Department of Technology Support and Training
Eberly College of Business and Information Technology
Includes the application of theories of adult learning to planning, delivering, and evaluating training for education and information technology. Major emphasis is placed on the planning of instruction, classroom management, evaluation and follow-up methods, and evaluation of training strategies.
Covers advanced or exploratory topics within the discipline. Specific content is developed by the instructor. Content will vary, depending upon the interests of the instructor and the students’ need and demand for the advanced or exploratory topic. Prerequisite: Permission of instructor and Eberly College of Business and Information Technology graduate coordinator.
Introduces students to the practical use of the computer as a tool for enhancing effectiveness and efficiency in teaching/learning and training and development. Learners explore the use of the computer in school and nonschool teaching or training and development settings, conduct critical evaluation of computer-based instructional/training materials, and develop strategies for integrating computing into the total teaching/training and development environment. Current research in the area of instructional computing and its practical implications for teaching and training and development are also discussed.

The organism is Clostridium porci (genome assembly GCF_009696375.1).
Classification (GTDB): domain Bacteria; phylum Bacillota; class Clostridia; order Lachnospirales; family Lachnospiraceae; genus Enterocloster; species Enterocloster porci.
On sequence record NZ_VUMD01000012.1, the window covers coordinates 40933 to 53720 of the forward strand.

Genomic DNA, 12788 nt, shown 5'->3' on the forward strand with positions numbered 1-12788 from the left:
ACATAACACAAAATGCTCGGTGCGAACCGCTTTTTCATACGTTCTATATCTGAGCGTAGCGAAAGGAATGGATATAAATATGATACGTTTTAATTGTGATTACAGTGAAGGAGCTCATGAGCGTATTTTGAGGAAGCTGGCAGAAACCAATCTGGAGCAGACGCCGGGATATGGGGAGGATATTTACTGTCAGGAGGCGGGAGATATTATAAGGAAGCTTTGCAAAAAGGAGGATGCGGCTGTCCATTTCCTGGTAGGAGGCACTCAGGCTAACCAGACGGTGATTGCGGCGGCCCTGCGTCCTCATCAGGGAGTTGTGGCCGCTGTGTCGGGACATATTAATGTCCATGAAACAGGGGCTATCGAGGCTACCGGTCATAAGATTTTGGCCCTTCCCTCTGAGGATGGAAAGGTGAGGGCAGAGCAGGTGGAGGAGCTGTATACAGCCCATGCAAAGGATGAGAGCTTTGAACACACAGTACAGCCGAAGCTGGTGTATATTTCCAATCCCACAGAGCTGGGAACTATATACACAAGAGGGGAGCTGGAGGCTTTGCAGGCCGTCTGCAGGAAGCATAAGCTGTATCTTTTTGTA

Provides an introduction to designing and producing computer-generated multimedia presentations and courseware for industry and education. Prerequisite: BTST 614 or permission of the instructor.
Occupations are analyzed, needs are assessed, and strategies are developed for designing training in high-technology settings. In-depth discovery and use of training technologies will be experienced. Development of course objectives, training outlines, and use of cutting-edge technological delivery techniques will be addressed. Prerequisite: BTST 542
Investigates strategic perspectives for aligning competitive strategy, core competencies, and information systems. Students will study the development and implementation of policies and plans to achieve organizational goals. They will also define the systems that support the operational, administrative, and strategic needs of the organization, its business units, and individual employees. Students will study and apply different approaches to managing the information systems function in organizations, including examination of the dual challenges of effectively controlling the use of well-established information technologies. Students will also study the different roles of the chief information officer.
Utilizing state-of-the-art technology, explores current issues and trends in business and technology education. Topics include the integration of technology in the classroom and trends in educational initiatives. Participants have an opportunity to use the Internet as a research tool, a high-tech workstation, and the latest presentation software.
Provides participants with up-to-date experience in areas of rapidly changing technology in end-user environments. Focuses on topics of particular interest to Information Technology Support professionals and resource management techniques applied to business situations. Participants will be provided with up-to-date experience in integrating new technologies into the enterprise. Areas of concentration include software solutions and hardware environments.